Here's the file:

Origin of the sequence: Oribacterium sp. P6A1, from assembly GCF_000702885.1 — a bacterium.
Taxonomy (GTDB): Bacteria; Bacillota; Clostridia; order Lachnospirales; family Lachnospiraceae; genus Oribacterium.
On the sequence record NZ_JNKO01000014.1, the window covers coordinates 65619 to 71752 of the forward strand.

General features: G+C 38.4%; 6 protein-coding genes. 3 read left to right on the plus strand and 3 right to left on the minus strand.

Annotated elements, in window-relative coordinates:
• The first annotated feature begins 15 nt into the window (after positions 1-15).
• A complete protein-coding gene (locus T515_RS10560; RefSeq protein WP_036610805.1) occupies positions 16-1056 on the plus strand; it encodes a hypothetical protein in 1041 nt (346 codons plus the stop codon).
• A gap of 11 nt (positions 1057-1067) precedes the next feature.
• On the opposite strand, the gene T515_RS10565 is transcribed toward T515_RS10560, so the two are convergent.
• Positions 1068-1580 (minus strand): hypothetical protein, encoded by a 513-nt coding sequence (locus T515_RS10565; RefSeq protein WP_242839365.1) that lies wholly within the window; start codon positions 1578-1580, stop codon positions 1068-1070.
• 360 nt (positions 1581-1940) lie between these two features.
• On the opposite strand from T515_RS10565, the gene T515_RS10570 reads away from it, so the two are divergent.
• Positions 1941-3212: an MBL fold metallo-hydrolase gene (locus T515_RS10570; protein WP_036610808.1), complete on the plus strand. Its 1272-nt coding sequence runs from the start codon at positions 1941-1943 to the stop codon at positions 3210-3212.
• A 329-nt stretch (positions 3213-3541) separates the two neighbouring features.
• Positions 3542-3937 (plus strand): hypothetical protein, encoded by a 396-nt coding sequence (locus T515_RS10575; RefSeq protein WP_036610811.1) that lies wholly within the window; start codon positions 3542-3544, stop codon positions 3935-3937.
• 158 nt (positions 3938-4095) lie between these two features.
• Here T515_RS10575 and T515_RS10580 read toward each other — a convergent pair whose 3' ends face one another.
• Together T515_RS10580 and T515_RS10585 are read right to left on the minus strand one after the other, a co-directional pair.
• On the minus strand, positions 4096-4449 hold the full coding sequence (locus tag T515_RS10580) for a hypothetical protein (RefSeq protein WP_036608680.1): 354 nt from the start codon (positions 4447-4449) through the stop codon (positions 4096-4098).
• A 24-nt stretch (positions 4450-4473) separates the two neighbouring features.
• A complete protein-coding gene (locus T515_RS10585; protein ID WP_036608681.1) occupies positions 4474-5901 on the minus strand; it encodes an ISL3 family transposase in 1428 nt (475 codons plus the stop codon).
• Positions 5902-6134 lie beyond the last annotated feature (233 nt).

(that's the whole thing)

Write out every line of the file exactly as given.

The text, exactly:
Origin of the sequence: Oribacterium sp. P6A1, from assembly GCF_000702885.1 — a bacterium.
Taxonomy (GTDB): Bacteria; Bacillota; Clostridia; order Lachnospirales; family Lachnospiraceae; genus Oribacterium.
On the sequence record NZ_JNKO01000014.1, the window covers coordinates 65619 to 71752 of the forward strand.

General features: G+C 38.4%; 6 protein-coding genes. 3 read left to right on the plus strand and 3 right to left on the minus strand.

Annotated elements, in window-relative coordinates:
• The first annotated feature begins 15 nt into the window (after positions 1-15).
• A complete protein-coding gene (locus T515_RS10560; RefSeq protein WP_036610805.1) occupies positions 16-1056 on the plus strand; it encodes a hypothetical protein in 1041 nt (346 codons plus the stop codon).
• A gap of 11 nt (positions 1057-1067) precedes the next feature.
• On the opposite strand, the gene T515_RS10565 is transcribed toward T515_RS10560, so the two are convergent.
• Positions 1068-1580 (minus strand): hypothetical protein, encoded by a 513-nt coding sequence (locus T515_RS10565; RefSeq protein WP_242839365.1) that lies wholly within the window; start codon positions 1578-1580, stop codon positions 1068-1070.
• 360 nt (positions 1581-1940) lie between these two features.
• On the opposite strand from T515_RS10565, the gene T515_RS10570 reads away from it, so the two are divergent.
• Positions 1941-3212: an MBL fold metallo-hydrolase gene (locus T515_RS10570; protein WP_036610808.1), complete on the plus strand. Its 1272-nt coding sequence runs from the start codon at positions 1941-1943 to the stop codon at positions 3210-3212.
• A 329-nt stretch (positions 3213-3541) separates the two neighbouring features.
• Positions 3542-3937 (plus strand): hypothetical protein, encoded by a 396-nt coding sequence (locus T515_RS10575; RefSeq protein WP_036610811.1) that lies wholly within the window; start codon positions 3542-3544, stop codon positions 3935-3937.
• 158 nt (positions 3938-4095) lie between these two features.
• Here T515_RS10575 and T515_RS10580 read toward each other — a convergent pair whose 3' ends face one another.
• Together T515_RS10580 and T515_RS10585 are read right to left on the minus strand one after the other, a co-directional pair.
• On the minus strand, positions 4096-4449 hold the full coding sequence (locus tag T515_RS10580) for a hypothetical protein (RefSeq protein WP_036608680.1): 354 nt from the start codon (positions 4447-4449) through the stop codon (positions 4096-4098).
• A 24-nt stretch (positions 4450-4473) separates the two neighbouring features.
• A complete protein-coding gene (locus T515_RS10585; protein ID WP_036608681.1) occupies positions 4474-5901 on the minus strand; it encodes an ISL3 family transposase in 1428 nt (475 codons plus the stop codon).
• Positions 5902-6134 lie beyond the last annotated feature (233 nt).